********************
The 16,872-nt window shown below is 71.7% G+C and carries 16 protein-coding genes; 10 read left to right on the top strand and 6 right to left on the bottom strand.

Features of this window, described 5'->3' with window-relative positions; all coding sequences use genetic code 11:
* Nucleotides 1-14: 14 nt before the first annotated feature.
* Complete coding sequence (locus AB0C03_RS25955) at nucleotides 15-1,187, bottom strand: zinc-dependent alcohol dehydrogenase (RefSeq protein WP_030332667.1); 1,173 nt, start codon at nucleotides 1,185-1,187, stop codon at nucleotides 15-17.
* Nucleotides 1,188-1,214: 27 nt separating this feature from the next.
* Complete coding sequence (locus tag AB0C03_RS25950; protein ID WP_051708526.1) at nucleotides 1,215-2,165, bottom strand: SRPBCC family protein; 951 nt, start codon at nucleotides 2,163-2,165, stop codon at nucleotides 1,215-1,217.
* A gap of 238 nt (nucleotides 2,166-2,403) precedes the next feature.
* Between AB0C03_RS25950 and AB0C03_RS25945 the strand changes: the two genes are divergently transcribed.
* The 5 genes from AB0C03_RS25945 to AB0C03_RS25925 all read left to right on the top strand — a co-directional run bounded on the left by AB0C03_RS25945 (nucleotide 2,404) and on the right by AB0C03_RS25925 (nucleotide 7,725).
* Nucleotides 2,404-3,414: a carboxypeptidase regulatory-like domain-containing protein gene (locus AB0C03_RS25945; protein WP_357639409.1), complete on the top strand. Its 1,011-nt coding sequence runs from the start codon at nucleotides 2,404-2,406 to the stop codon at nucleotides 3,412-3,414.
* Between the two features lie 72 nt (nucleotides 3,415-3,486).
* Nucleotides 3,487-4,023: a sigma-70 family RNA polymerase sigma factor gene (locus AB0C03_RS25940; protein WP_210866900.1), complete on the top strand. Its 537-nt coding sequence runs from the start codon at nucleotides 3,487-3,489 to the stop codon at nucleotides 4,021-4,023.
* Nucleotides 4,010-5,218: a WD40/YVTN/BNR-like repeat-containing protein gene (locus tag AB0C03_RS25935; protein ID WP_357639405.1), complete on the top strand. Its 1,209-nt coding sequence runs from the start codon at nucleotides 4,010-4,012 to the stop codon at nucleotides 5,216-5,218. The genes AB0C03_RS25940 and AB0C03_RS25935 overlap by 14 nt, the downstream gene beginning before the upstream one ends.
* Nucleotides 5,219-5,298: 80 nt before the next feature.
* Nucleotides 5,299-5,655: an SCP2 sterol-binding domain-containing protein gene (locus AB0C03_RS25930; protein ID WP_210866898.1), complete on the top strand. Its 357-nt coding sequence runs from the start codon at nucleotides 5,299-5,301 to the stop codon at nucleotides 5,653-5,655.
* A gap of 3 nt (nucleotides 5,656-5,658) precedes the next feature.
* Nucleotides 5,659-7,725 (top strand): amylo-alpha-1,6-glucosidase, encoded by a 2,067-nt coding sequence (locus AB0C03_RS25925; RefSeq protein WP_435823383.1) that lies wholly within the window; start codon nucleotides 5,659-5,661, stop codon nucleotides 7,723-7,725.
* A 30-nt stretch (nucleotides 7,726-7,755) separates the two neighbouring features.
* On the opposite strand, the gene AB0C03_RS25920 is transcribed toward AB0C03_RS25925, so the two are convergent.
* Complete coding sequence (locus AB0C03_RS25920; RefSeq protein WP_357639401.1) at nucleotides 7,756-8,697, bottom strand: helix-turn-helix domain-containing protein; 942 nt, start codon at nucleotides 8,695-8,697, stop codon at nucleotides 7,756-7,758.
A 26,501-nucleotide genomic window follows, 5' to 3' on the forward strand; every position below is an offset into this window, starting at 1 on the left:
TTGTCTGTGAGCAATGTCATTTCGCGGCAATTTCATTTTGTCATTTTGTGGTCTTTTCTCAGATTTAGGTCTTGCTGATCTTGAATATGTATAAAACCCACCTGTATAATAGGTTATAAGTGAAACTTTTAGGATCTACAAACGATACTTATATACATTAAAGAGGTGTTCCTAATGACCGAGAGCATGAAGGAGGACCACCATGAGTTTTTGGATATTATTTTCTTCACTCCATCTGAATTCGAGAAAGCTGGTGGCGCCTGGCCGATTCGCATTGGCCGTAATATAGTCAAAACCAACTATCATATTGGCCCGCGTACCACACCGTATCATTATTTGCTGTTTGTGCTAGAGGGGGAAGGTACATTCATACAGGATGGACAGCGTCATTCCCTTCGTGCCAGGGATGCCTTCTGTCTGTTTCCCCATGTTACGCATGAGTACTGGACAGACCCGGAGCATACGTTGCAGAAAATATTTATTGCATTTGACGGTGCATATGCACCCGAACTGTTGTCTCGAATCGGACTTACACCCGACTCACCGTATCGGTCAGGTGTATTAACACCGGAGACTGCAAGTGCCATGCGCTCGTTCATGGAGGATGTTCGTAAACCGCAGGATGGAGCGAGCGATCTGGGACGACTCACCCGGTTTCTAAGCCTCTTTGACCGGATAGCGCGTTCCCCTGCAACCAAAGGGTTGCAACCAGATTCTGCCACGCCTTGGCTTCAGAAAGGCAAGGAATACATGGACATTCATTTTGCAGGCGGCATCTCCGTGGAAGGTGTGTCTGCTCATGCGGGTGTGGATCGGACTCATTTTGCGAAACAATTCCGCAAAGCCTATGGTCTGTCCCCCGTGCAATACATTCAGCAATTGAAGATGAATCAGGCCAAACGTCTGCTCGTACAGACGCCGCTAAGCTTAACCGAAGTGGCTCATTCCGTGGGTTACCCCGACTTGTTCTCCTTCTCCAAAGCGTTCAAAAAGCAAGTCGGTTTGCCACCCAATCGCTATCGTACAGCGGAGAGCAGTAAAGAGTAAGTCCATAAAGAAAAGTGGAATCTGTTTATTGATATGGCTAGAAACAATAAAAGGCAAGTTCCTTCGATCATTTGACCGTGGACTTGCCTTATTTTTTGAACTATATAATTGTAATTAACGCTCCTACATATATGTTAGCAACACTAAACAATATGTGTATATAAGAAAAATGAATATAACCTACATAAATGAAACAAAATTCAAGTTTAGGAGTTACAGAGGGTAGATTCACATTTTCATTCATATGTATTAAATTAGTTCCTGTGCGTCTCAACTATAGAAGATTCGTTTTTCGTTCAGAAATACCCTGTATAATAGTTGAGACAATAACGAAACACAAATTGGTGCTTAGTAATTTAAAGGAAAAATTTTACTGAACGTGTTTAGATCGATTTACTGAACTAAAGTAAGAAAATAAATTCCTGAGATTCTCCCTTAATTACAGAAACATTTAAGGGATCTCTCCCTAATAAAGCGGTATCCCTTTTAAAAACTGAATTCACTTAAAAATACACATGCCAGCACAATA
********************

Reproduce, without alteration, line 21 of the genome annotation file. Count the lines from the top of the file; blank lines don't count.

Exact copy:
A 26,501-nucleotide genomic window follows, 5' to 3' on the forward strand; every position below is an offset into this window, starting at 1 on the left: